Thomas Friedli, Daniel Bellm

Leading Operational Excellence: Outstanding Practices


Chapter 8. From Process Stabilization to Plant Network Performance: Pfizer’s Journey to Operational Excellence

Pfizer is one of the world’s leading research-based pharmaceutical companies; discovering, developing, manufacturing and marketing innovative medicines. The company was founded in 1849, and by 2012 it had grown into a $59 billion global enterprise with more than 88,000 employees and an annual R&D spending of $7.9 billion.
Colin Seller, Richard Davis

Chapter 9. Ten Years with OPEX as a Brand: cLEAN© in Novo Nordisk Product Supply

In the period around 2000 Novo Nordisk Product Supply experienced challenges which occasionally required emergency intervention caused by cases of back orders, long delivery times, low operational efficiency, delayed investments and budget overrun. During that period, forecast precision was limited and new product launches were delayed. But in 2003 PS was characterized by relative stability and deliveries, investments and budgets all met the targets. From that perspective, the timing was optimal for defining a long term strategic goal and to invest in long term measures and solutions for the organization to get ahead of the game.
Kasper Mejlvang

Chapter 10. Lean in Novartis Pharma: Sustainability Through a Five Step Deployment Methodology

Novartis Pharma began its most recent chapter in Operational Excellence in 2004 achieving tremendous results in productivity, cycle time reduction and working capital optimisation. Much of these achievements have been sustained since the inception of the Innovation Quality & Productivity program which began back then. This journey was described in the first book “Operational Excellence in the Pharmaceutical Industry”, with a description of the balanced approach in addressing waste through Lean, and variation through Six Sigma. The approach to Lean was developed and piloted in response to the business imperatives of the time, to drive improvements along the extended value streams of the strategic brands running through the API and Finished Product manufacturing network.
Steve Dreamer, Pav Niewiarowski

Chapter 11. Abbott Pharmaceuticals Journey of Business Excellence Standards

Abbott is a global healthcare company devoted to improving life through the development of products and technologies that span the breadth of healthcare. With a portfolio of leading, science-based offerings in diagnostics, medical devices, nutritionals and branded generic pharmaceuticals, Abbott serves people in more than 150 countries and employs approximately 70,000 people.
Valentin Starke, Joseph Kumor

Chapter 12. Structuring and Implementing an Operational Excellence Program from Scratch in the Biotech Industry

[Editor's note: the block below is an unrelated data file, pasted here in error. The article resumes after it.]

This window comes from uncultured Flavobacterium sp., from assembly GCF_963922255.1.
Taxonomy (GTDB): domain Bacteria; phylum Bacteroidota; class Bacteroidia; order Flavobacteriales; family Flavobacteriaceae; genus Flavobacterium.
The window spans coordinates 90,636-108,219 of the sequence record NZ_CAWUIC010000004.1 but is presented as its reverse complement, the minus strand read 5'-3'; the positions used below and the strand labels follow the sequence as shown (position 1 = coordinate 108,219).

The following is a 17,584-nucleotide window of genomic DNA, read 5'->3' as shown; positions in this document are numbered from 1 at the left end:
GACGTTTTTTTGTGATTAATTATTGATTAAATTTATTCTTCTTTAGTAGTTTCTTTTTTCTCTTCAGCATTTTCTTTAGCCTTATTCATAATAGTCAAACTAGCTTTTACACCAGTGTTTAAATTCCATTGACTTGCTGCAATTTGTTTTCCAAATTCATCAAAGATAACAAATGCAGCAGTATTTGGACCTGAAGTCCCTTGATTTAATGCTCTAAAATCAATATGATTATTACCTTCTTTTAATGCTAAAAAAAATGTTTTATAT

Amgen discovers, develops, manufactures, and delivers innovative human therapeutics. A leader in biotechnology since 1980, Amgen was one of the first companies to realize the new science’s promise by bringing safe, effective medicines from lab, to manufacturing plant, to patient. Amgen therapeutics have changed the practice of medicine, helping millions of people around the world in the fight against cancer, kidney disease, rheumatoid arthritis, bone disease, and other serious illnesses.
Wright Troy

Chapter 13. Implementing an OE Strategy on Plant Level

Hameln Pharma is a well-established contract manufacturer for sterile drug products. The aim was to develop Hameln Pharma into a modern, market-oriented, flexible and high-performing company which intends to be the first choice for its customers in the market for filling sterile liquids and related services. Hameln Pharma’s mission is to be a strategic business partner for its customers, to supply them in a fast, safe and flexible way and offer them FDA-level quality products at fair market prices. The company maintains its competitive edge by
Jürgen Werani, Volker Pfahlert, Kai Reimers, Gert Diederich

Chapter 14. Winning the “Facility of the Year” - Award with an Indian Plant

Eisai Knowledge Centre
The Indian economy has undergone several structural changes in the last decades. Beginning with the 1950s, India faced excessive regulation that characterized its industrial development policy for the next four decades. These regulations, set up to govern manufacturing capacity, products, technology etc. had the objective to prevent the developing and capital-scarce economy from costly over capacity. With the opening of India’s economy in the late 1980s inflows of knowledge, foreign technology, and capital has started. Local manufacturers expanded their production and the country became a center of interest for foreign competitors. Moreover, a lack of sufficient import regulations evoked the structural change of the Indian economy. In 1991, India introduced a new set of reforms that substantially reshaped the competitive environment for both domestic and foreign companies. Due to the abolition of India’s license regime, protectionism and control measures came to an end and brought the manufacturing sector at a critical juncture (Dangayachy and Deshmukh 2001). However, although the perception of manufacturing in India as a support activity for marketing and finance rather than the vital value creation of a company is gradually changing, today’s manufacturing still lacks attention of senior management (Chandra and Sastry 1998). Therefore, it’s no wonder, that most companies in India are still far from practices summarized under the umbrella of world class manufacturing (Dangayachy and Deshmukh 2001). Meanwhile, international competitors improve their manufacturing functions continuously, market new products in the country, and thus increase the flexibility and responsiveness of the entire Indian manufacturing sector. As such, the domestic Indian economy experiences rising competition from both multinationals entering the market and from imported goods. This new competition is characterized by the simultaneous combination of a wider range of products – mostly coming with higher performance, reduced cost, improved quality, and better services (Chandra and Sastry 1998; Dangayachy and Deshmukh 2001).